What I use:
there are 3-4 herbs that have very good mucilaginous properties. Comfrey root is probably the best. If you dig up a comfrey root, you will understand this immediately. put a little piece in your mouth. It feels, well.. like snot. that slimy-gooey but not greasy feeling that’s just plain.. weird!
Marshmallow is also good. It is also mucilaginous, but not quite as much as comfrey. So is slippery elm, which I also use. Both comfrey and slippery elm, also have a LOT of nourishing aspects- rich in minerals and other healing properties. All of them coat, soothe, repair and restore.
The other plant I use as slightly separate component is peppermint. Peppermint helps to break up gas.Ginger is also a good herb to add into the mix. Ginger is warming and stimulating as well as soothing. These two combine well together.
If I am using just two herbs- it’s comfrey and peppermint. Those two are the base and staple for treatment. I generally try to keep a quart mason jar of each set up- especially during the winter.
Setting up herbs is very easy- forget all the intricate instructions you might read about ratios etc. Get a mason jar, fill it with Comfrey root, chopped into small pieces preferably. Fill jar with brandy. do NOT tighten lid for the 1st 24 hours, just in case. This is especially true if you buy/ use dried herbs. Dried herbs expand, and can/ will burst the jar.
I usually use just comfrey root for colic- but the leaves also contain a good amount of goo-factor.
I generally set up jars for each herb/ plant separate- but there is no reason you can’t combine a formula into one jar. The jar usually needs several weeks for the brandy to draw out the properties. You can test them yourself. The tincture/ extract will begin to taste more like peppermint, or ginger, or slippery.. than brandy.
BTW- the brandy is also warming and stimulating and helps treat the colic as well. The tinctures/ extracts have a shelf life of several years.. I believe 5 yrs is the standard accepted shelf life. I think they are still good beyond that.. but they may lose a little of their potency the longer they are left to sit after that. Store the jars away from direct sunlight, or in opaque, non-clear glass.
IN A PINCH- if you have a colic and do not have “seasoned” ready herbs.. I have taken the plants, and sped up the process, by placing the plants with brandy, into a cuisinart and pureeing the crap out of it… and using the concoction right in the moment. Again, you can do a taste-test to check.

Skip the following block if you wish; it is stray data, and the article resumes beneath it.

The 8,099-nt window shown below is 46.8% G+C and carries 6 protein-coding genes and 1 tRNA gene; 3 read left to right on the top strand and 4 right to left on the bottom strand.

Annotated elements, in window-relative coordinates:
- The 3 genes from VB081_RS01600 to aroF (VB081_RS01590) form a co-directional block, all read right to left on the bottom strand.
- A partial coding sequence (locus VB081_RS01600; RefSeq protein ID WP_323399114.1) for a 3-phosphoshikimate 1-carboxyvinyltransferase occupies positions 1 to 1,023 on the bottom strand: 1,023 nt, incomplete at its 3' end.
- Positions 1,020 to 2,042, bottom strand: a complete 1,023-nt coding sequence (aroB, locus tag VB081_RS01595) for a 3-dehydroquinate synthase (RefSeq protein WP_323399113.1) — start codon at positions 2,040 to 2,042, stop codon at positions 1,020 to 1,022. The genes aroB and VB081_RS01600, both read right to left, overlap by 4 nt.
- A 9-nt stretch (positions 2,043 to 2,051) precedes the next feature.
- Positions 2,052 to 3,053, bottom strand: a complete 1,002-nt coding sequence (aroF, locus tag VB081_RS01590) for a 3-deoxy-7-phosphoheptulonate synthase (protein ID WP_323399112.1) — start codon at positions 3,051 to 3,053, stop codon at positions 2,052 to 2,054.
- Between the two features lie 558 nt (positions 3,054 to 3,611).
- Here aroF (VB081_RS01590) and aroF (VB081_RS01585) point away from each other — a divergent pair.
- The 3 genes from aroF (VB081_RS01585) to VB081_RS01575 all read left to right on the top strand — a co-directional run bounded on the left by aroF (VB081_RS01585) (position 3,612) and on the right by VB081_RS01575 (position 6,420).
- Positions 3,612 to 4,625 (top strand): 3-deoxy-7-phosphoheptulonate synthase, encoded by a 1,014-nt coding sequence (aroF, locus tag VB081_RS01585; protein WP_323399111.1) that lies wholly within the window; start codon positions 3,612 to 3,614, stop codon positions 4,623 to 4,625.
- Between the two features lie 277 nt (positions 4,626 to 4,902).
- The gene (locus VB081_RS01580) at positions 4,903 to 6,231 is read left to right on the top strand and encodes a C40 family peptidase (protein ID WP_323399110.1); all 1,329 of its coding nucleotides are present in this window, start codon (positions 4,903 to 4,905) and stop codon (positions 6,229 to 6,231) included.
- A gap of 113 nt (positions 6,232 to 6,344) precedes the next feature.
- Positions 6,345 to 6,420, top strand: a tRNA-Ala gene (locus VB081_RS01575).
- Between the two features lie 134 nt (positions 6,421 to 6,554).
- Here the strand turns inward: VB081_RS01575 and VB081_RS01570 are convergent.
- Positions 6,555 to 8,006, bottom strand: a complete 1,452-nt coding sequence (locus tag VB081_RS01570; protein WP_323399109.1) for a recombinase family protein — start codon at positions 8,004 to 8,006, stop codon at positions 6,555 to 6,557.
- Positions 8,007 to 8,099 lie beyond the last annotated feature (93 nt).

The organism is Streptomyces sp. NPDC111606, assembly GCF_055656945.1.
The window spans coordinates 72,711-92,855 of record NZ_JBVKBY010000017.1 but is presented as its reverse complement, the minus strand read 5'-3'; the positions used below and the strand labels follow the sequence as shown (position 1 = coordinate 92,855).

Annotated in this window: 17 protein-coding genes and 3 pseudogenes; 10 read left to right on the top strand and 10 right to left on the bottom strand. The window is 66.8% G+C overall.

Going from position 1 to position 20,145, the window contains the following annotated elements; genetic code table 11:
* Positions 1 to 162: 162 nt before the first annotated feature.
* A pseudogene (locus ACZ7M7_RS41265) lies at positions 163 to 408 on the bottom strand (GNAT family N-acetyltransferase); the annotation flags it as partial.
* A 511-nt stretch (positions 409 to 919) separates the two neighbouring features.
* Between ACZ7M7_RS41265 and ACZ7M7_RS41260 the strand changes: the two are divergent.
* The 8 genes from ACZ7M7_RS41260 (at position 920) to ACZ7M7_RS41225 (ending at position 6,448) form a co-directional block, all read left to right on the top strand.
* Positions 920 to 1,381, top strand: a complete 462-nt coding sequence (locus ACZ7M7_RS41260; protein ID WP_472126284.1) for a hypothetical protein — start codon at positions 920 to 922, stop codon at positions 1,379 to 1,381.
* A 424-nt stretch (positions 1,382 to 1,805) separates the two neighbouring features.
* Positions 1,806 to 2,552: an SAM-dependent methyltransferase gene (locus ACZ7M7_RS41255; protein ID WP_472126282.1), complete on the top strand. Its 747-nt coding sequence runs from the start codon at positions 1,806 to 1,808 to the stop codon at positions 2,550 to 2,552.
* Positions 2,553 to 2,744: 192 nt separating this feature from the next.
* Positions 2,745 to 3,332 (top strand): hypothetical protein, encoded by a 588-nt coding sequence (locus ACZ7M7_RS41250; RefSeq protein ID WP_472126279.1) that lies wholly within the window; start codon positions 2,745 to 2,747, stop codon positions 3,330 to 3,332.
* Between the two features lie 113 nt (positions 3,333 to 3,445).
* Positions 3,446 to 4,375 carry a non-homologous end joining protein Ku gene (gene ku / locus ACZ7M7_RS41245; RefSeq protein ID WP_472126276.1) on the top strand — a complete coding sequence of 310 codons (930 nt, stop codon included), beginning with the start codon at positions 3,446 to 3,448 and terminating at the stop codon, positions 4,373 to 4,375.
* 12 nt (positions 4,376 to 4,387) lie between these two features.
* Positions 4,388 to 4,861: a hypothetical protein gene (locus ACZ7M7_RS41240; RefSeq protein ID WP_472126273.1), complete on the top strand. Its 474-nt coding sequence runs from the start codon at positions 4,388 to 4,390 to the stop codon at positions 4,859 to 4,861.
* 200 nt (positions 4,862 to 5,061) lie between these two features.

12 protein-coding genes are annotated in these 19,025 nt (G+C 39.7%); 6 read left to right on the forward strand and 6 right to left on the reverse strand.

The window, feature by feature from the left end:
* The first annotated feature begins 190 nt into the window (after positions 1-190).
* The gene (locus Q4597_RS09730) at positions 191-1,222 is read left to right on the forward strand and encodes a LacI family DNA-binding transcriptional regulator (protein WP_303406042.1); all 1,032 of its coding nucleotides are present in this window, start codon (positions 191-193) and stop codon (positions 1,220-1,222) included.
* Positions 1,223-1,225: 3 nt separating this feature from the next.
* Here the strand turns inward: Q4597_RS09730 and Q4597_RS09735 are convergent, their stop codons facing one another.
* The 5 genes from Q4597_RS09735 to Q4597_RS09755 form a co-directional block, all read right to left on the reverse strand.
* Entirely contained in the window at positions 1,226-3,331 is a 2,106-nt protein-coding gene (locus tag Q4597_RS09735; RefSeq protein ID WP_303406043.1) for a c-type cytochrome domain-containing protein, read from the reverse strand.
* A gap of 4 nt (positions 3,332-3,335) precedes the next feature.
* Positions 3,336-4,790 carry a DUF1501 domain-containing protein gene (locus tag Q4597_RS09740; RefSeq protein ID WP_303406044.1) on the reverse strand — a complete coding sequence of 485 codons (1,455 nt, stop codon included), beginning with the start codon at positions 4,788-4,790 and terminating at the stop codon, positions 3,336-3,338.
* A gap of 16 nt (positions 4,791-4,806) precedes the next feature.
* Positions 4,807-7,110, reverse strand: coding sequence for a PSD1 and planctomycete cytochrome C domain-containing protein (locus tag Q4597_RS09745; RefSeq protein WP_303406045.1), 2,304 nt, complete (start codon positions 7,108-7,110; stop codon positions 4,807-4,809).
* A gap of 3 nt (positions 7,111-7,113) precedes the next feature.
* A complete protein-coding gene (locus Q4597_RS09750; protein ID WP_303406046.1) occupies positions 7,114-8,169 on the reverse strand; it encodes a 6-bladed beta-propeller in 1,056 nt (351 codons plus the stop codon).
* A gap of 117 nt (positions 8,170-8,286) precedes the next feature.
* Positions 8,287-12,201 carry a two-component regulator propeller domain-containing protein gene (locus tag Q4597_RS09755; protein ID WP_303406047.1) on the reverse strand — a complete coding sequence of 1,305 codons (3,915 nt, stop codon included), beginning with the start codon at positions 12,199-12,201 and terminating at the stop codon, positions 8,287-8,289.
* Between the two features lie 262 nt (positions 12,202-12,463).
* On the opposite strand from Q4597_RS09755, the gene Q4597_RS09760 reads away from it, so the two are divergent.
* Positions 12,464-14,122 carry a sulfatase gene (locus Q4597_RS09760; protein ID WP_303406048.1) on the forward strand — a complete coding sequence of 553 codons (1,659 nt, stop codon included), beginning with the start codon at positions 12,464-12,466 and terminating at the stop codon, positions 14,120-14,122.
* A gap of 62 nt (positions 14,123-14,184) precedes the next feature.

I bought a 1 OZ syringe from… somewhere I can’t remember. most vets should have them, online suppliers should also have them. I can dig up resources if needed. Administering them is pretty easy. And Jazz in particular now knows that the syringe will be Brandy, and not something nasty or unpleasant.. (we can have the AA intervention later:) so getting it into him is not as difficult as one might anticipate. Administering is pretty similar to a wormer.. with less argument once they know this is waayyy better than wormer paste. 🙂
Depending on the severity, and how quickly I have caught the colic, I might start with 1 oz every 15 minutes to 30 minutes. Again- I think every horse is different and that each owner needs to find the combo and dosage that is optimal.
Additionally- I will also rub down sides and belly with lineament- as this is also stimulating, and can help to break up gas and ease the distress. Rubbing and massaging can also help in the process, provided the horse is not in extreme, kicking, frantic distress– in that case.. dose horse, call the vet.
I am an Education Specialist, Health Coach and Author. I work with aspects of the teachings I have learned from Andean shamanic and cosmology, to health, nutrition and education. Everything is energy. Energy must flow. Like water, when it does not flow, it stagnates and is not healthy. These techniques help your life to flow. I have been initiated into many of the ancient lineages and learned ceremonies, rites of passage and healing techniques. I have worked as a healer and done workshops and taught some of these aspects – passing the teachings on.